Amid the political firestorm created by Indiana’s passage of the Religious Freedom Restoration Act (RFRA), Republican presidential contenders are lining up to defend the law, and Indiana’s embattled Governor Mike Pence, who signed it.
On Monday, presumed Republican front-runner Jeb Bush told conservative talk show host Hugh Hewitt:
I think Governor Pence has done the right thing.(Continued Below)
Dismissing criticisms of the law as unfounded he continued, by saying:
I think once the facts are established, people aren’t going to see this as discriminatory at all.
A spokesperson for Wisconsin Governor Scott Walker didn’t comment directly on the Indiana law, but she pointed out that Walker supports “religious freedom” as a matter of principle.
In addition to Bush and Walker, a number of other Republican presidential competitors weighed in, all expressing support for allowing discrimination if it is based on deeply held religious beliefs. Bobby Jindal, Marco Rubio, Rick Santorum, Ben Carson and Ted Cruz all spoke out in favor of the Indiana law.
Texas Senator Ted Cruz issued a statement on Monday defending Pence and the Indiana law. Cruz stated:
I want to commend Governor Mike Pence for his support of religious freedom, especially in the face of fierce opposition. There was a time, not too long ago, when defending religious liberty enjoyed strong bipartisan support. Alas, today we are facing a concerted assault on the First Amendment, on the right of every American to seek out and worship God according to the dictates of his or her conscience,” the Texas Senator said.
Governor Pence is holding the line to protect religious liberty in the Hoosier State. Indiana is giving voice to millions of courageous conservatives across this country who are deeply concerned about the ongoing attacks upon our personal liberties. I’m proud to stand with Mike, and I urge Americans to do the same.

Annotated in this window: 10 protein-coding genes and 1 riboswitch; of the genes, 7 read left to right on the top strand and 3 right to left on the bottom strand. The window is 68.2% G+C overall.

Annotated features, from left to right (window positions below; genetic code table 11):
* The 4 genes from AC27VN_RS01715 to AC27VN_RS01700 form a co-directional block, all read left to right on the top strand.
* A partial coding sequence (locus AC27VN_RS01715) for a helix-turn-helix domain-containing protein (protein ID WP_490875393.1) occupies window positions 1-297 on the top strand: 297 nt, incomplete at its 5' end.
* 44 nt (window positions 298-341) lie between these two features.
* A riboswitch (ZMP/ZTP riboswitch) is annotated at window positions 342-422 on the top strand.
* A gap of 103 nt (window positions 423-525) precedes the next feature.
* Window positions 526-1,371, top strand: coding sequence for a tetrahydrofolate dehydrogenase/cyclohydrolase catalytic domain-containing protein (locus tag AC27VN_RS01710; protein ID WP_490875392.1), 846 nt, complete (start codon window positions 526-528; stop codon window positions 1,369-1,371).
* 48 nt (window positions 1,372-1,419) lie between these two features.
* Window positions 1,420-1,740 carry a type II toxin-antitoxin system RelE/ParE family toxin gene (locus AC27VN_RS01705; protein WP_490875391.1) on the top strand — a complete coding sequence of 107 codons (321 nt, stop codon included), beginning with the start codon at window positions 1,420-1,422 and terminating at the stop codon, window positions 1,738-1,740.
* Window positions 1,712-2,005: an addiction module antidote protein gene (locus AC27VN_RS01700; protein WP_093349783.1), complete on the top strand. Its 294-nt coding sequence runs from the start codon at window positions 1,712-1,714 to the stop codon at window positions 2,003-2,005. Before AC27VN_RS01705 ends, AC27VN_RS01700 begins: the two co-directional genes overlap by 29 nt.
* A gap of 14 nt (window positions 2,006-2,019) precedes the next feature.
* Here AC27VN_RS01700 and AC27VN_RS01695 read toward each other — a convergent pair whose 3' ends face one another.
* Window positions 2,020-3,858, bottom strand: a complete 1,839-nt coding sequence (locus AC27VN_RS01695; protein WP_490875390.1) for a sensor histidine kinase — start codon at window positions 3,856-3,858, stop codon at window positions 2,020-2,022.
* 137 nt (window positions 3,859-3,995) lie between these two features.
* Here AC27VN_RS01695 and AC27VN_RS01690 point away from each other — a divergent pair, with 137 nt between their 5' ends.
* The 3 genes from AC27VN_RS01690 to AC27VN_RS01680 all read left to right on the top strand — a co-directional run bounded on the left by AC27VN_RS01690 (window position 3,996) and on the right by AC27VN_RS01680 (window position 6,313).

With each of the prominent Republican candidates throwing their weight behind religious-based bigotry, the GOP has shown just how out of touch with American values they have become. In the Republican presidential field, there is not one voice who will stand up and say faith-based discrimination is wrong.
The GOP field has no leaders. Instead, it is dominated by weak men who dutifully kowtow to the religious right because they are afraid to stand up to evangelical bigots for fear that it may cost them support in the Iowa Republican caucuses. Some of the Republican presidential candidates may be bigots themselves. The ones that are not are simply cowards. Either way, because the Republican presidential field has embraced the politics of faith-based discrimination, none of them are fit to govern the nation.